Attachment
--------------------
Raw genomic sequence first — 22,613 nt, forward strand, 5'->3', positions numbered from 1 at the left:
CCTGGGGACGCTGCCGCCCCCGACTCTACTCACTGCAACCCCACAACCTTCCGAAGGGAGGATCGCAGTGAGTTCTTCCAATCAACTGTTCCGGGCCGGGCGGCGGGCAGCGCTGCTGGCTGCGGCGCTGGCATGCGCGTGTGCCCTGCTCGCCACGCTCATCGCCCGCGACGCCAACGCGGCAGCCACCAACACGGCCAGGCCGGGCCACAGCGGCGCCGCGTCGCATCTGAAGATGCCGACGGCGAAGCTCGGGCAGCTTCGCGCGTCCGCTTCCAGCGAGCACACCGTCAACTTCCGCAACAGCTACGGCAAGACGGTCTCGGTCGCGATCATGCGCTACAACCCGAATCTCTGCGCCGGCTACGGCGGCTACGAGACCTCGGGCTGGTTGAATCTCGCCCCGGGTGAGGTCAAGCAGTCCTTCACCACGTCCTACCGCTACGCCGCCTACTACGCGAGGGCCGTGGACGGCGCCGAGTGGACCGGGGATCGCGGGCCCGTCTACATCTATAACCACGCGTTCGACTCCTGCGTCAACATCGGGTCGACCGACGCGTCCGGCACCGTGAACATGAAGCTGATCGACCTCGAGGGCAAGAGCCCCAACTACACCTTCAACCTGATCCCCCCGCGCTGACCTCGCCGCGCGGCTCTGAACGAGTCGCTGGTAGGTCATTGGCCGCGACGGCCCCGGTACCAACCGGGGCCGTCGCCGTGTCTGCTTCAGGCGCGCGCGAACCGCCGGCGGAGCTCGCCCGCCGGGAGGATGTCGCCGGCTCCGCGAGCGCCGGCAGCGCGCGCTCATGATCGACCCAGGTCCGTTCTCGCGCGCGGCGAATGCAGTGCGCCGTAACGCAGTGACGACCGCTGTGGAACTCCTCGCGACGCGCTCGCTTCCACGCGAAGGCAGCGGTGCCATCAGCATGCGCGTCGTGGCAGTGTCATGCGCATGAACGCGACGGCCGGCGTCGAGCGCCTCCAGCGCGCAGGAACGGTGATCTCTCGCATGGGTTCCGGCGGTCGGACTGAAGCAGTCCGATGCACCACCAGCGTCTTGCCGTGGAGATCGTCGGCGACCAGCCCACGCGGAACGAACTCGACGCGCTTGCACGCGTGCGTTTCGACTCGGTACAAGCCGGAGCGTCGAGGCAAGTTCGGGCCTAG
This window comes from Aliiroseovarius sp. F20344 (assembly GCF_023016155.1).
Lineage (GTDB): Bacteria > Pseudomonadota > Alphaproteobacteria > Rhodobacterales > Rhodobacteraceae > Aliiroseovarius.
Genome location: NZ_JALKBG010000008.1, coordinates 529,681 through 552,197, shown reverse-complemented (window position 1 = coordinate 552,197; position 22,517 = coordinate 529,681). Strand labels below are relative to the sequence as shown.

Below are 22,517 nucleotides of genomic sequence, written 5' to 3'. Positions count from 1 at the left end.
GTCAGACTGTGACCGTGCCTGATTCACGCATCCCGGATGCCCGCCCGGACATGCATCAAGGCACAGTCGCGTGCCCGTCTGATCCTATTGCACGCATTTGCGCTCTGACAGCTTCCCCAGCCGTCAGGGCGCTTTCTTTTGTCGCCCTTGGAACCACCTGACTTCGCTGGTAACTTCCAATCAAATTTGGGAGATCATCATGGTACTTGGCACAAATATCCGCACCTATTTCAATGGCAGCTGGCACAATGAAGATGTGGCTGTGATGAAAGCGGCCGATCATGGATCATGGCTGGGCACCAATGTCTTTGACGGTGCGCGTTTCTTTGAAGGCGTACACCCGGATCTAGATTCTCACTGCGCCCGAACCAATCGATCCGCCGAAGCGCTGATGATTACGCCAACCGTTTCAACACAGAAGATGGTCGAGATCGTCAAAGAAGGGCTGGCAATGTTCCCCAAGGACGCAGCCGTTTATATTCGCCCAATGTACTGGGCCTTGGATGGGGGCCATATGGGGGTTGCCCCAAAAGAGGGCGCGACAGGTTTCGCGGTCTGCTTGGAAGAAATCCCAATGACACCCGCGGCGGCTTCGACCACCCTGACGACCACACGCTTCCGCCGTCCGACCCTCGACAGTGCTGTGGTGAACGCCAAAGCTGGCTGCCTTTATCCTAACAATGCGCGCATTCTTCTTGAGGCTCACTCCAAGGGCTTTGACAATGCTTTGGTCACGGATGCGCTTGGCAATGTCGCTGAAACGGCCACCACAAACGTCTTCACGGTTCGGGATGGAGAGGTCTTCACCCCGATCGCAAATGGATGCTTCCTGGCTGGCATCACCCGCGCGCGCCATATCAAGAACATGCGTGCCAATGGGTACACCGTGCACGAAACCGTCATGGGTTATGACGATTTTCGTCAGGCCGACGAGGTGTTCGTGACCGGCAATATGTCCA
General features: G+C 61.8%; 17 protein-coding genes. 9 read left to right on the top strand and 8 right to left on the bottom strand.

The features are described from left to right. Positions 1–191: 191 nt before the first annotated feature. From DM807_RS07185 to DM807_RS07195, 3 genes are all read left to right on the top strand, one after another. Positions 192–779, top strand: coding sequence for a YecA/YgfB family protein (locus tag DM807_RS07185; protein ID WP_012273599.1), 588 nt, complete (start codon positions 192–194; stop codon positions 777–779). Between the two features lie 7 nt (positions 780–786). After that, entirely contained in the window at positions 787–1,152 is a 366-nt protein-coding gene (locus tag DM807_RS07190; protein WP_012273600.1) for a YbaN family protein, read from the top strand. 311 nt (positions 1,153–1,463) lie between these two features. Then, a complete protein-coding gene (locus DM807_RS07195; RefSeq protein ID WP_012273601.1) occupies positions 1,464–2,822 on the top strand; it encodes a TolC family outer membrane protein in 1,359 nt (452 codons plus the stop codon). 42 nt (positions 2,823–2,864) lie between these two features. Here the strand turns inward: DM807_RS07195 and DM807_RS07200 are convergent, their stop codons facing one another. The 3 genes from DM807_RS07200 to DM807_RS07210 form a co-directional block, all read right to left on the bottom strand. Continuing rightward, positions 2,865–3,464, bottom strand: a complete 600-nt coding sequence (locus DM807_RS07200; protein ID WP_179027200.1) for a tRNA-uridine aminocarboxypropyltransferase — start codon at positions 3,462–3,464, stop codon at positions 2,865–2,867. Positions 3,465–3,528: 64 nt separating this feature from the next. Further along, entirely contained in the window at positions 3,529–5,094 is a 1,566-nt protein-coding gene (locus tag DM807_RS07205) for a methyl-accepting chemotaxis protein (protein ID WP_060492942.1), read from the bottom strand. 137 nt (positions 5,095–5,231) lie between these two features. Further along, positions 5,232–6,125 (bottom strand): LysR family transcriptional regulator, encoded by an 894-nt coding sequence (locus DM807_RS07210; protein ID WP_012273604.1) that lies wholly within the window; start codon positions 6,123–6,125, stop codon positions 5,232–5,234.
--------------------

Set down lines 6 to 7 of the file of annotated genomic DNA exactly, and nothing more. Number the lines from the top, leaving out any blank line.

Below are 22,517 nucleotides of genomic sequence, written 5' to 3'. Positions count from 1 at the left end.
GTCAGACTGTGACCGTGCCTGATTCACGCATCCCGGATGCCCGCCCGGACATGCATCAAGGCACAGTCGCGTGCCCGTCTGATCCTATTGCACGCATTTGCGCTCTGACAGCTTCCCCAGCCGTCAGGGCGCTTTCTTTTGTCGCCCTTGGAACCACCTGACTTCGCTGGTAACTTCCAATCAAATTTGGGAGATCATCATGGTACTTGGCACAAATATCCGCACCTATTTCAATGGCAGCTGGCACAATGAAGATGTGGCTGTGATGAAAGCGGCCGATCATGGATCATGGCTGGGCACCAATGTCTTTGACGGTGCGCGTTTCTTTGAAGGCGTACACCCGGATCTAGATTCTCACTGCGCCCGAACCAATCGATCCGCCGAAGCGCTGATGATTACGCCAACCGTTTCAACACAGAAGATGGTCGAGATCGTCAAAGAAGGGCTGGCAATGTTCCCCAAGGACGCAGCCGTTTATATTCGCCCAATGTACTGGGCCTTGGATGGGGGCCATATGGGGGTTGCCCCAAAAGAGGGCGCGACAGGTTTCGCGGTCTGCTTGGAAGAAATCCCAATGACACCCGCGGCGGCTTCGACCACCCTGACGACCACACGCTTCCGCCGTCCGACCCTCGACAGTGCTGTGGTGAACGCCAAAGCTGGCTGCCTTTATCCTAACAATGCGCGCATTCTTCTTGAGGCTCACTCCAAGGGCTTTGACAATGCTTTGGTCACGGATGCGCTTGGCAATGTCGCTGAAACGGCCACCACAAACGTCTTCACGGTTCGGGATGGAGAGGTCTTCACCCCGATCGCAAATGGATGCTTCCTGGCTGGCATCACCCGCGCGCGCCATATCAAGAACATGCGTGCCAATGGGTACACCGTGCACGAAACCGTCATGGGTTATGACGATTTTCGTCAGGCCGACGAGGTGTTCGTGACCGGCAATATGTCCA